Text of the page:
The Wet Bridge Elementary School in Cabin Creek, the most rural part of the sprawling county, is even more threatened than Midway. In October, someone tossed two sticks of dynamite into the building. The afternoon I visited it, just eight of 300 enrolled students showed up for classes. “Each day seems like it’s two million hours long,” said one teacher.
One of the older teachers at the school has taught most of the parents of the boycotting children. The fact that they won’t trust her to use the books responsibly has robbed her of her self-confidence. In a community where hundreds of people are functionally illiterate, where they are ignorant of the rudiments of personal and sexual hygiene, she is now afraid to offend them by instructing them.
“Soon we won’t be able to teach anything,” she says. “It’s as if those parents and ministers are staring over our shoulders, waiting to get us for saying anything that sounds immoral. I’m afraid that if this boycott ever ends, I won’t see the children as students. I’ll see them as spies in the classroom.”
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So We Are Two Nations…
I have rarely covered a story that left me feeling as emotionally conflicted as this one has. For it seems to me that some of the pro-textbook people — the northern educators and bureaucrats who devised them, not the local people who adopted them — are involved in a kind of cultural imperialism. But some of the protestors, who may be able to gain control of the county through the courts, through elections, and through threats of violence, are capable of outright totalitarianism.
I know that the people who designed the textbooks believe that the children of Fundamentalists (and, to a lesser extent, of the white working class in general) have to be freed from the narrow-minded influence of their parents in order to become functioning members of twenty-first century America. But is it ethical or prudent to confront them with textbooks they regard as blasphemous, to use their classrooms as “testing grounds,” to train their teachers to be “change agents”? To me, that is, quite literally, a way of telling kids “we have to destroy your culture in order to save you.” I’ve interviewed some curriculum reformers and textbook authors, and it’s clear that they see the “creekers” in the same derisive terms H. L. Mencken used during the Scopes trial. They regard the objections of people like Alice Moore as problems to be dealt with, not opinions to be respected.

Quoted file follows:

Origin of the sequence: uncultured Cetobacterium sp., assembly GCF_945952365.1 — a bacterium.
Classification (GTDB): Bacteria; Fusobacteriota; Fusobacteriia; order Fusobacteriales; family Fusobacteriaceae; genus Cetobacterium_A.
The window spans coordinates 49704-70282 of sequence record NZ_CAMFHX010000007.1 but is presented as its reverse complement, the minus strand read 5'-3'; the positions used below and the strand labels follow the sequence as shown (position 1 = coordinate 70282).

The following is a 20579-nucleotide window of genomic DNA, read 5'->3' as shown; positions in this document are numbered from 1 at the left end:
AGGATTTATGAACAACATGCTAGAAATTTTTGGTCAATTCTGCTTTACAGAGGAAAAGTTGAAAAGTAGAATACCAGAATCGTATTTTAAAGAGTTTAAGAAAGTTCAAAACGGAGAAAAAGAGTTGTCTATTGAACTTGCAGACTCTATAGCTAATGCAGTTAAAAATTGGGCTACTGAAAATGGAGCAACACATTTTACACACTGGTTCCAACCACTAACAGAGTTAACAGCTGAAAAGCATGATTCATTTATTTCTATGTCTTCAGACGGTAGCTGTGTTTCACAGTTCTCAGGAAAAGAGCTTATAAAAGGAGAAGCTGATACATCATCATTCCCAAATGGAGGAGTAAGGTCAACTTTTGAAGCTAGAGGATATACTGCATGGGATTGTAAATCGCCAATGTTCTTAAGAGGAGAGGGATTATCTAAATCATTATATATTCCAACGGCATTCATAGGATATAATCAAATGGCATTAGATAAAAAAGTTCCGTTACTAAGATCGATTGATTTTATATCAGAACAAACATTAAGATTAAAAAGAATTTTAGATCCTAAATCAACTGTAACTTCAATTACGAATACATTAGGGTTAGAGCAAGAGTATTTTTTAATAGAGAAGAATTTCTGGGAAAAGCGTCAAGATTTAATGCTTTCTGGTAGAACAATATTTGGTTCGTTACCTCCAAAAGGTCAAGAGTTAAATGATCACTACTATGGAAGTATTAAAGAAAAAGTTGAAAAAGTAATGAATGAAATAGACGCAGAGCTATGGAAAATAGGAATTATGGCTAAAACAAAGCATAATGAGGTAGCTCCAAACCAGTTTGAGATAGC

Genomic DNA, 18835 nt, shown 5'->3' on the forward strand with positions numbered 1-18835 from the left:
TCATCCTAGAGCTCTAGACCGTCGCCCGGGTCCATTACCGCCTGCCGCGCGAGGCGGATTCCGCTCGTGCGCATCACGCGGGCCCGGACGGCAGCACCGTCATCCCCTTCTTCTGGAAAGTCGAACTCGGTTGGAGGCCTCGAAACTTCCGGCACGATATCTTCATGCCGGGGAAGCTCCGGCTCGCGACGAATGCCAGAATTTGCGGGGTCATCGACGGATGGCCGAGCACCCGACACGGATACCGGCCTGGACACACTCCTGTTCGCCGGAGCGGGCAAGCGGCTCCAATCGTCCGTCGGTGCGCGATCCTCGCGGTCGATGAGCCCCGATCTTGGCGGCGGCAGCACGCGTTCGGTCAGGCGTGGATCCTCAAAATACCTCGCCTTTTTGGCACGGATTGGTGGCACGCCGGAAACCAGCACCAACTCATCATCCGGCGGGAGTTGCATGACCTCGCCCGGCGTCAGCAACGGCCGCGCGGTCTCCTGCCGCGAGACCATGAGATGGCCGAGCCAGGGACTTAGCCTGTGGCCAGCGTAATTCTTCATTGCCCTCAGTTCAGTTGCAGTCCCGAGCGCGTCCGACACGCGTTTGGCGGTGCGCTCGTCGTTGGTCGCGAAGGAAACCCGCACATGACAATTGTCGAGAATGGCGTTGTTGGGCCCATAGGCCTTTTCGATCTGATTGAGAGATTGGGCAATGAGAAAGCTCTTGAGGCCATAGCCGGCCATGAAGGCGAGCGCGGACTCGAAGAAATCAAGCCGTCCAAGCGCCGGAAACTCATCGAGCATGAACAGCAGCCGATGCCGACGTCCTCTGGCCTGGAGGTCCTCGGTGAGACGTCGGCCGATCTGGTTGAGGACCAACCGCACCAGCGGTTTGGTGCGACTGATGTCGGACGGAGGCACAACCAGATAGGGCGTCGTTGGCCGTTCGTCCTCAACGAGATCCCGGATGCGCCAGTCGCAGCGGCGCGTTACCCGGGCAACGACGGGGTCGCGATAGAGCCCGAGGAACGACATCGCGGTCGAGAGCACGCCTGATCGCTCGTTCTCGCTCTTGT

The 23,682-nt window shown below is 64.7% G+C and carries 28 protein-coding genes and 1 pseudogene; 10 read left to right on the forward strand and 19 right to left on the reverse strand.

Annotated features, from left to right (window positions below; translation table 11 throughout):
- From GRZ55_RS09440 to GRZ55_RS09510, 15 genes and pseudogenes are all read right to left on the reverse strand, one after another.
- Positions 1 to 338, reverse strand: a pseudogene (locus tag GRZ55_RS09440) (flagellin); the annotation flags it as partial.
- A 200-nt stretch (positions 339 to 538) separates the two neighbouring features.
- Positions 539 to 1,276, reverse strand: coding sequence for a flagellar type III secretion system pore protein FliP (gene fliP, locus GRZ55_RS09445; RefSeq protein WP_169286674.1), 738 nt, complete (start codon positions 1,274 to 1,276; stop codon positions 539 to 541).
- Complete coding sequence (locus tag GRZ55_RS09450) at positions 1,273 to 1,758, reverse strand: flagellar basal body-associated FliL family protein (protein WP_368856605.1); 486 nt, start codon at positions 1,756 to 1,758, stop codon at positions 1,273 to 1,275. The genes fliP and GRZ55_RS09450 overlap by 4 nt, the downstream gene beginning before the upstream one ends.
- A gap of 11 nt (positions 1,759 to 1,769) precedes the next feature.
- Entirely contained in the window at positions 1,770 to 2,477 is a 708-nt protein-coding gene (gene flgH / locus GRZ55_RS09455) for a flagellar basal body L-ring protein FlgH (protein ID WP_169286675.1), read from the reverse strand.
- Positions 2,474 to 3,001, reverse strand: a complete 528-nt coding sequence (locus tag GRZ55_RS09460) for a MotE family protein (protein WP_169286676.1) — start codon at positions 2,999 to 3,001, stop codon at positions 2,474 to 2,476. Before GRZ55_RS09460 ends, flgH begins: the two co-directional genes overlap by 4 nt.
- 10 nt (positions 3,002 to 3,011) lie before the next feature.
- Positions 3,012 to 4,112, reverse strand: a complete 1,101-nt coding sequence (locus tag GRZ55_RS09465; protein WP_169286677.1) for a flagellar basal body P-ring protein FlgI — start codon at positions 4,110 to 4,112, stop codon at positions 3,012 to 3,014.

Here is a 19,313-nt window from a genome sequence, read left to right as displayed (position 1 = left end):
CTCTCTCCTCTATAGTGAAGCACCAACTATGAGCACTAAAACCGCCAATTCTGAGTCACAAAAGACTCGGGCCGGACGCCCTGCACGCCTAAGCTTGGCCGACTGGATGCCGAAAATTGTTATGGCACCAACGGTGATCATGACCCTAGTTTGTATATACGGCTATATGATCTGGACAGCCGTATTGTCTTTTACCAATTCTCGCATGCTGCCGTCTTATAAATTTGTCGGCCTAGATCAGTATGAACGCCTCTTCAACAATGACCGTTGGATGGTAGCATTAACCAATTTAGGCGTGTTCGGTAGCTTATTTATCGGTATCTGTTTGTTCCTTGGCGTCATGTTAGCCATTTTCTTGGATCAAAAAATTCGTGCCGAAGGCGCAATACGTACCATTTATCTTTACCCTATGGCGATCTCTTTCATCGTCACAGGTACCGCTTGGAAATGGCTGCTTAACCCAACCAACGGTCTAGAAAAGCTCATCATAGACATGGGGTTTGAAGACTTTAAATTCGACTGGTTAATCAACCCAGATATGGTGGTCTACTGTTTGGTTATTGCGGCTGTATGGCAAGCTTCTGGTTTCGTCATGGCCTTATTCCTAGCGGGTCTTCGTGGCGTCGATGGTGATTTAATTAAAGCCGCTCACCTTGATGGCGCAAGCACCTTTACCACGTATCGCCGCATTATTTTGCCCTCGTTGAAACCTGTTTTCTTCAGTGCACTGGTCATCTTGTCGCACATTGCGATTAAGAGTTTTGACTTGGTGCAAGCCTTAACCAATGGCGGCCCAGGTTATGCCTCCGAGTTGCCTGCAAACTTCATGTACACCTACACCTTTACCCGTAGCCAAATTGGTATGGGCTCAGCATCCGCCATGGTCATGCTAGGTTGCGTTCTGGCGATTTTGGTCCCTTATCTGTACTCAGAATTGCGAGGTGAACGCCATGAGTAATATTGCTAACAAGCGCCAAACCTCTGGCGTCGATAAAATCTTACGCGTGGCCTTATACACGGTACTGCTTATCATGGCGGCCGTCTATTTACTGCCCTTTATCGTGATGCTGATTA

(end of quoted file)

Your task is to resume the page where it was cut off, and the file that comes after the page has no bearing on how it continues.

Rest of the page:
Their intentions are probably benign, but isn’t their policy a fresh example of the arrogance of power? You can invite a person into your culture. But I don’t believe you can impose your culture on another person without risking unforseeable psychological harm.
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If the trip is voluntary, as Susan Bean’s was, then the person is likely to maintain a sense of identity and pride. But if it’s an imposed journey to a totally unknown destination — as it would be for many children in Kanawha County — then it could produce considerable psychological harm. It could set them adrift, with no reliable traditions, no moral compass, in an agnostic, post-linear, multicultural, multiethnic Space Age world which bas no connection at all to their familiar hollers.
You cannot outlaw, school prayer and still pretend that secular humanism — momentarily our national creed — does not carry its own deep assumptions about religion. Why not recognize that both attitudes are dogmas, and try to develop an educational system that’s flexible enough to furnish federal funds to schools that base their curriculum on theism as well as to those that base their curriculum on relativism?
Most outside journalists who have come here to cover the textbook controversy have become fascinated by the relatively novel kinds of injustices I’ve been describing. As a result, many have tended to glorify the protestors a little, to explain their excesses by arguing that they are victims of a class struggle. But I think they are sentimentalizing a potentially dangerous movement.
The last scene I witnessed in Charleston is the one that grates most painfully on my imagination. It was a protest rally the day after the textbooks were restored to the schools. It wasn’t in any of the rural churches or parks where the movement was nurtured, but in the cavernous c1v1c center, one of the most modern buildings in Charleston.
The audience of 2,500 was in a fervent mood. Most of them wore large stickers which asserted “Jesus Wouldn’t Have Read Them.” As they sang “Amazing Grace,” “We Shall Not Be Moved,” and “God Bless America,” more than half of them swayed back and forth, waving their right hands in the air to show that they were born-again Christians. The podium was bathed in lights from the TV cameras. On the right side, a stern, trim youth held the American flag aloft through the two-hour program. On the left side, an equally rigid young man bore a Christian flag, with a silky white field and a blood-purple cross as its emblem. The flags, and their martial bearers, framed each speaker.